Snagglepuss debuted in the Hanna Barbera Quick Draw McDraw cartoon series in the 1959 episode Lamb Chopped. Daws Butler voiced Snagglepuss, creating the voice to sound similar to Burt Lahr’s Cowardly Lion in the Wizard of Oz. One of Snagglepuss’ catch phrases, “Heavens to Murgatroyd” was a line spoken by Lahr as well in the 1944 movie Meet The People. It was common during the late 1950s and 1960s for cartoon characters to be licensed for either Dell or Gold Key comics and Snagglepuss was no different. He had only a handful of appearances in Yogi Bear and other Hanna Barbera licenses comics before a solo run lasting just four issues. In addition to cartoon and comics appearances, Kellogg’s licensed the character to appear in several TV commercials promoting Cocoa Krispies; he also appeared on cereal boxes for a period. Snagglepuss returned to comics at Marvel during a period in the late 1970s and then at DC when the Hanna Barbera properties were acquired by DC’s parent company.
Snagglepuss returned to comics with a six issue mini series from DC Comics in January 2018 written by Mark Russell and with art by Mike Feehan, Sean Parsons, and Paul Mounts. Russell reimagined the cartoon lion as a Truman Capote analog caught up in the Red Scare during the McCarthyist era of 1950s of the United States. Russell and Feehan crafted a setting which reflected the duality of queer life and culture in pre-Stonewall New York City, which itself can be traced back to at least the 1880s, and the necessity for LGBT people to distance themselves from it with a facade of heteronormativity. For example, Snagglepuss is married to actress Lila Lion who is first seen in issue #1’s intro out with Snaggle in front of the theater amongst a crowd on the closing night of his play “The Heart Is A Kennel of Thieves”. After the event is over, she returns alone to her apartment while Snaggle has the driver drop him off at the Village where he sneaks into the Stonewall Inn to enjoy the rest of evening with his boyfriend Pablo, a Cuban in exile from the Bautista regime. The story continues to follow Snagglepuss as he negotiates this largely hidden world, society at large, and the points where both intersect such as a private party thrown by socialite Peggy Guggenheim. Russell uses other characters, a mix of anthropomorphic and human, to reflect some challenging experiences and tragic fates of real queer people during this time period, notably Quick Draw McGraw who’s reimagined as a dirty, closeted cop taking protection money from the Stonewall Inn, and Huckleberry Hound who flees to New York after being discovered by his wife of having an affair with a man.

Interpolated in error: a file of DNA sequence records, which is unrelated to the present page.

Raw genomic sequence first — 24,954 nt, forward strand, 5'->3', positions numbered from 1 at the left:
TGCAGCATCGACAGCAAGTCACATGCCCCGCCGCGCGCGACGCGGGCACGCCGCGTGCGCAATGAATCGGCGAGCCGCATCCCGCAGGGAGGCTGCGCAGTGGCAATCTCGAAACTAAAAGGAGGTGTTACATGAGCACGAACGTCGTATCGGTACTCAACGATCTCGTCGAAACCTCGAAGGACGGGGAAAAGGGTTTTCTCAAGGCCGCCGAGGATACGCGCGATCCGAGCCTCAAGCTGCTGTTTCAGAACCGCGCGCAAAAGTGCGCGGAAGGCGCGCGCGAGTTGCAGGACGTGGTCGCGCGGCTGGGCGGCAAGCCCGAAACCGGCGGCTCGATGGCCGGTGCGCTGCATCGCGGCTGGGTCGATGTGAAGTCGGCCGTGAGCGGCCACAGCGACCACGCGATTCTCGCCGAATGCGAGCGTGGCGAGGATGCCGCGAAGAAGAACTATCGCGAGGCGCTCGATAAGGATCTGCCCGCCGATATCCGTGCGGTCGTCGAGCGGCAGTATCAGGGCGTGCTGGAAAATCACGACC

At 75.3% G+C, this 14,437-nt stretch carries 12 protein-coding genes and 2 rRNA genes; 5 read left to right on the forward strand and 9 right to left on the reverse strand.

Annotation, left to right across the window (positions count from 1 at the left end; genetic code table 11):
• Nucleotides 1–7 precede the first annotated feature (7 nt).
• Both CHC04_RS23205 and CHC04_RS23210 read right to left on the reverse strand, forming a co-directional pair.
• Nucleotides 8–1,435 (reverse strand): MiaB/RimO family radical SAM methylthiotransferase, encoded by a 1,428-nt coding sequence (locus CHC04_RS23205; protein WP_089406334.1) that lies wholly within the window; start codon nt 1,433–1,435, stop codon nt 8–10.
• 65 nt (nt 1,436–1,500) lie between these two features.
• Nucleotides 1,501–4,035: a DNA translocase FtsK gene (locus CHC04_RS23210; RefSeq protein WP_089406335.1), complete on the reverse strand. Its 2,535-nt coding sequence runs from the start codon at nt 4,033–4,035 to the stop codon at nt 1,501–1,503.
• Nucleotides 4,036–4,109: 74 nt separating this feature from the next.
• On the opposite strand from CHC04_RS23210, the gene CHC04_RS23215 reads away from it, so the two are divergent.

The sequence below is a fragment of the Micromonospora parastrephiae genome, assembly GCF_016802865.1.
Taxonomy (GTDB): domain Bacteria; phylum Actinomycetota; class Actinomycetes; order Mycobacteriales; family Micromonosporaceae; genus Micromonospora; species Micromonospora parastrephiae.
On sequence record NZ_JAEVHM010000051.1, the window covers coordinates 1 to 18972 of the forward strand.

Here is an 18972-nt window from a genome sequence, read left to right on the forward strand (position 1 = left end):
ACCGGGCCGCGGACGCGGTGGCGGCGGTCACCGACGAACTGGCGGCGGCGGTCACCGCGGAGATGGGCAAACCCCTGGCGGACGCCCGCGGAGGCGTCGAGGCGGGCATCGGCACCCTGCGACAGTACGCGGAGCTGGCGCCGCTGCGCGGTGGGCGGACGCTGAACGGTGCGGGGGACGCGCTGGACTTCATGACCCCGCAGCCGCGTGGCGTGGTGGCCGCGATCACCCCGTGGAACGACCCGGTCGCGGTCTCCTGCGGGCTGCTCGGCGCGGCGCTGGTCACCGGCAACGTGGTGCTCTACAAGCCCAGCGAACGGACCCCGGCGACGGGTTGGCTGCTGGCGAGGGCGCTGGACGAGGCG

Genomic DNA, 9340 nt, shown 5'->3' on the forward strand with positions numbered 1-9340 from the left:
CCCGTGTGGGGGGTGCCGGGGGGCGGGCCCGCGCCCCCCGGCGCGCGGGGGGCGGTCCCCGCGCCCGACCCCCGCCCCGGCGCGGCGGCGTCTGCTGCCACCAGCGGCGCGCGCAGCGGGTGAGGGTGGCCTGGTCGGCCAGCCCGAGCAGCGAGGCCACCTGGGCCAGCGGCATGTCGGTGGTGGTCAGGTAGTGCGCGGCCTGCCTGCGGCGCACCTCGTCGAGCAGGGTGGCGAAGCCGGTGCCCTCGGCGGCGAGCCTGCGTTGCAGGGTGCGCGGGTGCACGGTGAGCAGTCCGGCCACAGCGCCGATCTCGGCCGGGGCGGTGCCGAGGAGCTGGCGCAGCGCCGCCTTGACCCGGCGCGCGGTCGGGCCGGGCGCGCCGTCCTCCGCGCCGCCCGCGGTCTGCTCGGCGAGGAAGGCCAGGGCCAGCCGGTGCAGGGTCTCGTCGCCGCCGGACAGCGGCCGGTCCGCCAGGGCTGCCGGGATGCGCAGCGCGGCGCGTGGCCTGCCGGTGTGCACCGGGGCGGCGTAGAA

As a cartoon character. Snagglepuss was friendly, a bit egotistical, and a peaceful soul. He did not have any younger sidekicks like Yogi Bear’s Boo Boo and Quick Draw McGraw’s Baba Looey. Perhaps Hanna and Barbera implicitly understood that straight Americans could somehow rationalize or be completely oblivious to a character who sounded stereotypically gay as long as it appeared he was alone and not possibly serving to promote homosexuality by “recruiting” “red blooded American kids with a proxy sidekick. Hollywood was still ruled by the Hayes Code just as comics were subjected to the Comics Code Authority both of which prohibited open positive depictions of LGBT characters. Major Minor, a member of the Adventure Club, was Snagglepuss’ one recurring antagonist. As mentioned above, Heavens to Murgatroyd is one of Snagglepuss’ catch phrases. The other one is “Exit stage left…” or sometimes “stage right”. The difference in appearance of Snagglepuss as a brown colored zoo cat in The Party Lion episode of the Augie Doggie and Doggie Daddy cartoon and other later cartoons is explained as being Snagglepuss’ brother Snaggletooth. This coloring difference was seen in at least two issues of Dell’s Yogi Bear series with short Snagglepuss stories in which he’s colored brown. Best not to get hung up on such details when comics at the time weren’t known for continuity.
Snagglepuss is similarly friendly in the Exit Stage Left: The Snagglepuss Chronicles. Russell imbues him with an urbane wit, a jaded outlook that withstands challenges from Pablo and friends, and an overconfident ego best exemplified by his belief that he’d remain unscathed by the House Un-American Activities Committee. In the end, Russell uses Snagglepuss to show the power of forgiveness, resilience, and a renewed appreciation for life as he finds a new purpose.
Most details from the mini series have been left out of this profile to avoid spoiling anyone who has yet to read it.
Exit Stage Left: The Snagglepuss Chronicles has been collected.
This profile is written in part on information sourced from A Celebration of Animation: The 100 Greatest Cartoon Characters In Television History by Marty Gitlin and Joe Wos.
George Chauncey’s Gay New York: Gender, Urban Culture, and the Making of the Gay Male World, 1890-1940 is an in depth history of queer New York City.
Snagglepuss was created by William Hanna and Joseph Barbera. First piece of art by Mike Feehan. The Grand Comics Database doesn’t have any creator credits for the Snagglepuss comics.
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